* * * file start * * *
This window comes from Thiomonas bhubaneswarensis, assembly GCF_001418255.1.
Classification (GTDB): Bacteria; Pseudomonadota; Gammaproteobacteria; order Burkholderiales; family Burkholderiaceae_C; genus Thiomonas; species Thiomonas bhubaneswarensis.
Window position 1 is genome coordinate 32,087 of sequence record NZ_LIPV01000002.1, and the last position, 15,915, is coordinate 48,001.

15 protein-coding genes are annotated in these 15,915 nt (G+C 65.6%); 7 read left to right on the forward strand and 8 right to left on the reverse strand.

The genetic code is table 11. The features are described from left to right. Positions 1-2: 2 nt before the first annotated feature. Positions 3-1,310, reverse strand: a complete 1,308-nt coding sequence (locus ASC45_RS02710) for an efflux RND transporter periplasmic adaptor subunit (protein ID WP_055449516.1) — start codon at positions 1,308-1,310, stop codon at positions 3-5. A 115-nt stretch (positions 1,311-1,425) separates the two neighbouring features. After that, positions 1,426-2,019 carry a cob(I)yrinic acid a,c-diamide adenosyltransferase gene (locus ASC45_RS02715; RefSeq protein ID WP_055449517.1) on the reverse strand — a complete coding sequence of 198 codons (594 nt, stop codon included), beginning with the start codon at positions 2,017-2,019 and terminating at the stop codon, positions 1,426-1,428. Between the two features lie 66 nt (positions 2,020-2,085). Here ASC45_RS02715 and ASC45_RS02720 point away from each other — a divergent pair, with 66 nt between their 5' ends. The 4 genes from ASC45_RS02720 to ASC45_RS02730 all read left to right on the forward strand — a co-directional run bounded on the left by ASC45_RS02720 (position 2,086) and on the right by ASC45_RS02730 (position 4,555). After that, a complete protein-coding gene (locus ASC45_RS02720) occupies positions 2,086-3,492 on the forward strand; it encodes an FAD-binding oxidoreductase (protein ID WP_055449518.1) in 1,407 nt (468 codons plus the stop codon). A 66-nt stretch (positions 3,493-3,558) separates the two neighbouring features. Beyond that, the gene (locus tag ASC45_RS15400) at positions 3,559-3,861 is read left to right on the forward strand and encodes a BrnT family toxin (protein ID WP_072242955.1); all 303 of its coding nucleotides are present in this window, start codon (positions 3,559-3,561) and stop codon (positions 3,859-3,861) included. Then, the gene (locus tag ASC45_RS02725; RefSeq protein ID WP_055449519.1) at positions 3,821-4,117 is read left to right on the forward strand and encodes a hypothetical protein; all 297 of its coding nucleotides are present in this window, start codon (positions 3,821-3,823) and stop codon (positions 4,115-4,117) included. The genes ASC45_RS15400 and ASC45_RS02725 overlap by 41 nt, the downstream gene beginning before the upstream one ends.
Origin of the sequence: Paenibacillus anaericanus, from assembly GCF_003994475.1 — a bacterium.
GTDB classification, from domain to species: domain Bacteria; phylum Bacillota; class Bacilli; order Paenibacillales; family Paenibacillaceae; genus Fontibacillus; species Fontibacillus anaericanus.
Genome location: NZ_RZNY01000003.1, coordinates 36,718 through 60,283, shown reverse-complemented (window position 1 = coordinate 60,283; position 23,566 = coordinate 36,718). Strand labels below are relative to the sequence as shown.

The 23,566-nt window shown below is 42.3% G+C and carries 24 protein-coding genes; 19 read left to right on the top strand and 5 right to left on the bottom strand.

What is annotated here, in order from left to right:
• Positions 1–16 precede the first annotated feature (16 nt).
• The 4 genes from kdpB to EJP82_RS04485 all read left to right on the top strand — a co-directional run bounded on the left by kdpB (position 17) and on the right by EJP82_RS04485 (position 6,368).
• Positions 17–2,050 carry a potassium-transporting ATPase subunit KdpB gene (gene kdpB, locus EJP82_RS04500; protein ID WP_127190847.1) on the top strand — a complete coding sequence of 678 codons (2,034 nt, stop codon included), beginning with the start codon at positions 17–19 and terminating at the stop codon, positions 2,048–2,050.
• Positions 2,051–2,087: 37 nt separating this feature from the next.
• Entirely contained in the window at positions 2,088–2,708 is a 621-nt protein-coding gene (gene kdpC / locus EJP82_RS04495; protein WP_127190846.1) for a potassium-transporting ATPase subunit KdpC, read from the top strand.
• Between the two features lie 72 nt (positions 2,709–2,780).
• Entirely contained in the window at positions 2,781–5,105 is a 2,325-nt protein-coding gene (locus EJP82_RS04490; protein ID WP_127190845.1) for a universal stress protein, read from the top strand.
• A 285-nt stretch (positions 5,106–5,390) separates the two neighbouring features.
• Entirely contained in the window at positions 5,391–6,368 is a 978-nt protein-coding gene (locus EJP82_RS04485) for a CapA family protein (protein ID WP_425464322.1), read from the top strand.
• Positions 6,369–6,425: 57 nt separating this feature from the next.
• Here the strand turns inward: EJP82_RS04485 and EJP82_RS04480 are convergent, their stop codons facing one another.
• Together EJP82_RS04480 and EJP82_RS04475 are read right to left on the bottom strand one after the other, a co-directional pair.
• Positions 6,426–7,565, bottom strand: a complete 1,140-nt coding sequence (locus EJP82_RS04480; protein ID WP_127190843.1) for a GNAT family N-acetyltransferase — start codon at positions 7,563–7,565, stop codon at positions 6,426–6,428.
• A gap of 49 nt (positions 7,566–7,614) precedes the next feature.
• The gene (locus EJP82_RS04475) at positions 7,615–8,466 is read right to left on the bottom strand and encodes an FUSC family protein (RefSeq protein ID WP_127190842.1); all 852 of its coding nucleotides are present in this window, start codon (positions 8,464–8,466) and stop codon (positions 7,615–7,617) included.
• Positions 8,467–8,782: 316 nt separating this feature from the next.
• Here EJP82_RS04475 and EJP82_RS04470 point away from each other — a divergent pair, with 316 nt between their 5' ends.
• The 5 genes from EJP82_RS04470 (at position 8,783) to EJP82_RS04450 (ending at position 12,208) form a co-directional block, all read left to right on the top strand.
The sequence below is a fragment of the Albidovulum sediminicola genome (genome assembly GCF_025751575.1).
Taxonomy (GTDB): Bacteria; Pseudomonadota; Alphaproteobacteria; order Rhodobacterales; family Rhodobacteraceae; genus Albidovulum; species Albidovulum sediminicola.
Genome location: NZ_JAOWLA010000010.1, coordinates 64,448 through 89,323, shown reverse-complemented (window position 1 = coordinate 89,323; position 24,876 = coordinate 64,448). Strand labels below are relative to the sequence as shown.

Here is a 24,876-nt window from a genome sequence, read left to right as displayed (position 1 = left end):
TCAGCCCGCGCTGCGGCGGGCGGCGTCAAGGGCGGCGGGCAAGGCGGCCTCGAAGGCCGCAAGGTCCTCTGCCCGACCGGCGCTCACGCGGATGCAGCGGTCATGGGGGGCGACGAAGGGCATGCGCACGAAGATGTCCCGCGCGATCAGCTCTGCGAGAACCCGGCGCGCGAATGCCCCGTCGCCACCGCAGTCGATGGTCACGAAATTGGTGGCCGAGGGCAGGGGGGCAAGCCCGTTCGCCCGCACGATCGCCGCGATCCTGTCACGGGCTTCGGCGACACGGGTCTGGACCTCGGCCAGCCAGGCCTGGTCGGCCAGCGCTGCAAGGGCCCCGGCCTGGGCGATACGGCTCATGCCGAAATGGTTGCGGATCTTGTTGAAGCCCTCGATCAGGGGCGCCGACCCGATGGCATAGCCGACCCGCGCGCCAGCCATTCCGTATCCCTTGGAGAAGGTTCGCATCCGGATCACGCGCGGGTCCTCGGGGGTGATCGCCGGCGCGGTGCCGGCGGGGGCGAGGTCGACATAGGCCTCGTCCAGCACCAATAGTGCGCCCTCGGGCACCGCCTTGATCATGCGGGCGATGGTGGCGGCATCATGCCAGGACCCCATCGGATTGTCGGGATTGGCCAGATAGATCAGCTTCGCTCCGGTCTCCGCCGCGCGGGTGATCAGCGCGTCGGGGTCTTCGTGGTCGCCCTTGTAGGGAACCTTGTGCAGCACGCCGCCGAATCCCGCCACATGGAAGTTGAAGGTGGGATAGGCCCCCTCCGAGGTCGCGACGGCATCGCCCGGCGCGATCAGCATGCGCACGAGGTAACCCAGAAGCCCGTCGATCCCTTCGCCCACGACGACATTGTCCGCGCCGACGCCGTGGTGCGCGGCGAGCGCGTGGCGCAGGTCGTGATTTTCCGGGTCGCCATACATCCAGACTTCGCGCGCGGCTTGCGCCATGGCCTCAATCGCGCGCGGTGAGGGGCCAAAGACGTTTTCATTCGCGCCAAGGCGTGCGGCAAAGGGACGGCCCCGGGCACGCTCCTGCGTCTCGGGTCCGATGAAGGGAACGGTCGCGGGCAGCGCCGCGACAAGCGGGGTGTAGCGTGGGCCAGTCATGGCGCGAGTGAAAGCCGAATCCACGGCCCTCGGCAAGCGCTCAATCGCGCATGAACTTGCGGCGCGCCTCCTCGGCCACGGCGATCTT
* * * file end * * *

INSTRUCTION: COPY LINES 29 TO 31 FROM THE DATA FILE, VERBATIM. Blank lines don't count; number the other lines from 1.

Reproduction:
The sequence below is a fragment of the Albidovulum sediminicola genome (genome assembly GCF_025751575.1).
Taxonomy (GTDB): Bacteria; Pseudomonadota; Alphaproteobacteria; order Rhodobacterales; family Rhodobacteraceae; genus Albidovulum; species Albidovulum sediminicola.
Genome location: NZ_JAOWLA010000010.1, coordinates 64,448 through 89,323, shown reverse-complemented (window position 1 = coordinate 89,323; position 24,876 = coordinate 64,448). Strand labels below are relative to the sequence as shown.